In 1952, the Department of Travelling Exhibitions at New York’s Museum of Modern Art (MoMA) organised the show Studies for Guernica, which contained three strands: the preparatory studies, seven of the photographs Dora Maar took on the painting’s different stages of progress, and the renowned postscripts, which Picasso painted with Guernica already mounted in the Spanish Pavilion, following on from and developing the themes in the painting. The exhibition visited twenty-two venues across the length and breadth of the USA, mainly art schools and university museums. However, the Guernica original did not make and trip and was displayed in a reduced-size photographic reproduction.

From 1931, the Travelling Exhibitions Department at MoMA worked tirelessly in its mission to disseminate contemporary art in cities and outlying venues, organising exhibitions to tour the USA and Canada. One such proposal was Studies for Guernica, made up of 47 works presented independently from one another whilst also reflecting how Picasso’s painting was created, revealing the major transformations, both in the work’s composition and its figures. Moreover, Dora Maar’s photographs demonstrated how in the genesis of Guernica mythological allusions surfaced, such as Pegasus, only for the painting to be freed from all narrative mechanisms, becoming emotionally and expressively charged with personages and symbols.

As a display of its pedagogical volition, the exhibition was mounted mainly in schools and university art departments, underscoring its role as a complementary activity to students’ learning, while the questionnaires handed out to the public demonstrated the importance of the show to art education. The exhibition toured in cities like Miami, Cincinnati, Cranbrook (New Jersey), Kansas City and Ithaca, where it was held at Cornell University, signalling the end of the exhibition in 1956.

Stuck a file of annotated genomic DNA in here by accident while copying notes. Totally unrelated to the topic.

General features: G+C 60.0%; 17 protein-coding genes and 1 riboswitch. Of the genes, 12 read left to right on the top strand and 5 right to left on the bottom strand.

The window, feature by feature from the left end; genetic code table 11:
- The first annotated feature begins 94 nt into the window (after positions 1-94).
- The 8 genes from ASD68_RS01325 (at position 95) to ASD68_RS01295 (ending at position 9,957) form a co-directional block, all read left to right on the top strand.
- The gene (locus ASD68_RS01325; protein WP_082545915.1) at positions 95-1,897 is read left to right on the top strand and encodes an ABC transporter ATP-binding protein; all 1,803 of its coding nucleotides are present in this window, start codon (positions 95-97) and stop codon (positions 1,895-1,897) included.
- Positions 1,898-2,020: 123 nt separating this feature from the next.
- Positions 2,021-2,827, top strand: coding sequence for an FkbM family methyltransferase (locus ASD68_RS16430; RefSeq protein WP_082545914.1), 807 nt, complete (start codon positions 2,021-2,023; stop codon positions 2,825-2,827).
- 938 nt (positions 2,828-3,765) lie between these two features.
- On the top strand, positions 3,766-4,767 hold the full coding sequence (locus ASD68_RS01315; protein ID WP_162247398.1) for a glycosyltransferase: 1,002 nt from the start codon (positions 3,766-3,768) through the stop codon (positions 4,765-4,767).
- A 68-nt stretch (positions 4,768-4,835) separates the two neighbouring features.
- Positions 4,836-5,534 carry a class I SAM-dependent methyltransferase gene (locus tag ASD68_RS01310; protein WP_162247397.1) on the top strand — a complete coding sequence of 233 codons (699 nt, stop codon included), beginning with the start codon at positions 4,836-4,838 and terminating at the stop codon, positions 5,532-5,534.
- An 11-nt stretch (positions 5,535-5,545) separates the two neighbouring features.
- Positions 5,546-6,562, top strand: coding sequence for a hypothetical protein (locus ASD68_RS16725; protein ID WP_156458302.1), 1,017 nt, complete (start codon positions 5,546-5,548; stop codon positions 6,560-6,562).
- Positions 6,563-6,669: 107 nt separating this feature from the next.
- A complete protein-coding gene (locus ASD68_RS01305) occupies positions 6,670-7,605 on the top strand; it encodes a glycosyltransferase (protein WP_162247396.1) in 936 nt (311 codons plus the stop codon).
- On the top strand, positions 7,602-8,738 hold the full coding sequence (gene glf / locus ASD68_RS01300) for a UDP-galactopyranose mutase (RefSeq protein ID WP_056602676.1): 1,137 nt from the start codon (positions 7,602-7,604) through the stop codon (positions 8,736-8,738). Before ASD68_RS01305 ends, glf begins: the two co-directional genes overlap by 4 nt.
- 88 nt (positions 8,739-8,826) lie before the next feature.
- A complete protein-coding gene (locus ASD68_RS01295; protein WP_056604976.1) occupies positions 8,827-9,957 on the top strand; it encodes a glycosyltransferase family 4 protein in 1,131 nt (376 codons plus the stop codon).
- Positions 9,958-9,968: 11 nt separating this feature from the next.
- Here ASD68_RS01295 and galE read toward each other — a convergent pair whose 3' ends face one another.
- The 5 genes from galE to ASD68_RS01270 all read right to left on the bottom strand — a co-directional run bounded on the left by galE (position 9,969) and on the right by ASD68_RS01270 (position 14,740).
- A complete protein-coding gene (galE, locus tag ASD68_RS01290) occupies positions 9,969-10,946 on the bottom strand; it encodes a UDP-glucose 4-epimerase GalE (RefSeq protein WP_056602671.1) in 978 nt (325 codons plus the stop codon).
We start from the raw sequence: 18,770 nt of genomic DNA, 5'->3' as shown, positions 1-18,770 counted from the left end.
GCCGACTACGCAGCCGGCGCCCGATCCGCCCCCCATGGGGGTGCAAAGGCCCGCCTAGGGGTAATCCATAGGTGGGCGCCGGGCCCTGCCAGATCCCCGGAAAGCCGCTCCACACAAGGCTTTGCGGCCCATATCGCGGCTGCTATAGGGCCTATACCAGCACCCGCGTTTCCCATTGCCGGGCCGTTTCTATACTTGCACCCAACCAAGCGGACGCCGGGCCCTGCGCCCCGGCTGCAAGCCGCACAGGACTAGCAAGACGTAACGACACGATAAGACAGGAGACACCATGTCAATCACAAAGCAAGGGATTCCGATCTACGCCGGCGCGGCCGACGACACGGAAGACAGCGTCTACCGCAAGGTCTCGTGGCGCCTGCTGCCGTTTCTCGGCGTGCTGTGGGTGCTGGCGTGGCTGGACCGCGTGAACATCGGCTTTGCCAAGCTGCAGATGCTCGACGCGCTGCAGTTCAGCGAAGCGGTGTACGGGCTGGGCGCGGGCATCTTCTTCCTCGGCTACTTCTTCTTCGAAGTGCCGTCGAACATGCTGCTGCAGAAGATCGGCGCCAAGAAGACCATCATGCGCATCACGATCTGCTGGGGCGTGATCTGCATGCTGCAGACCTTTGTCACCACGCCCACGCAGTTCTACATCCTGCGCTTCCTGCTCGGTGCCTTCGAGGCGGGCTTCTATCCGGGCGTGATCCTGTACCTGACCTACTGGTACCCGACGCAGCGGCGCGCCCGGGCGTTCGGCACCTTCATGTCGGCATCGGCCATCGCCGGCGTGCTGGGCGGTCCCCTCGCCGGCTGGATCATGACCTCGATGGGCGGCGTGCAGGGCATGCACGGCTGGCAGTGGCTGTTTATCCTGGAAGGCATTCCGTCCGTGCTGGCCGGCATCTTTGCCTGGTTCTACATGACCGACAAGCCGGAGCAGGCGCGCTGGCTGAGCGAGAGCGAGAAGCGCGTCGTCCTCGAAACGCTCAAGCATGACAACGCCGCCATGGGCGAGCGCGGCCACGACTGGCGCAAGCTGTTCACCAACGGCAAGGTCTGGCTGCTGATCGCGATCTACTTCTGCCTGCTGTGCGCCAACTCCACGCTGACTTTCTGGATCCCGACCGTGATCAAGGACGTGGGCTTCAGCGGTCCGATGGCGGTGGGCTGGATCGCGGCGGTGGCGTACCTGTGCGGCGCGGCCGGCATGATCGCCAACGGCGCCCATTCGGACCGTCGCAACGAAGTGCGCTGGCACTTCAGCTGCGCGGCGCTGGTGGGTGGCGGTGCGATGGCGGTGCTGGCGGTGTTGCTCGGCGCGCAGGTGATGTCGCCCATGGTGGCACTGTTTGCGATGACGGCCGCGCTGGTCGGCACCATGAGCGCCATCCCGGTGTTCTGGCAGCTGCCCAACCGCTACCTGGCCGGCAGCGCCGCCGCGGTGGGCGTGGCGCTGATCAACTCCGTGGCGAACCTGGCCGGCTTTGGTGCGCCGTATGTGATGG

The original painting did not travel with the related works this time around due to the nature of the show, and for conservation reasons and the length of the tour, which also coincided with other exhibitions in New York, São Paulo and different cities in Europe — shows which did, however, feature the original Guernica. That said, as an inescapable component of its curatorial discourse, the touring exhibition included a blown-up photograph of the painting, which, as well as making up for its lack of physical presence also ensured its place in the exhibition narrative. After Studies for Guernica, the studies were sent to Belgium to make up and set in motion the touring exhibition Guernica, avec 60 études. At the art academy of the Museum of Cranbrook (New Jersey), the starting point of the tour, the exhibition was programmed to coincide with another Pablo Picasso exhibition, also itinerant, organised by MoMA: A Half-Century of Picasso, a reduced edition of MoMA’s Picasso: His Graphic Art, which employed prints and drawings from the museum to focus on Picasso’s career spanning the period from 1904 to 1951.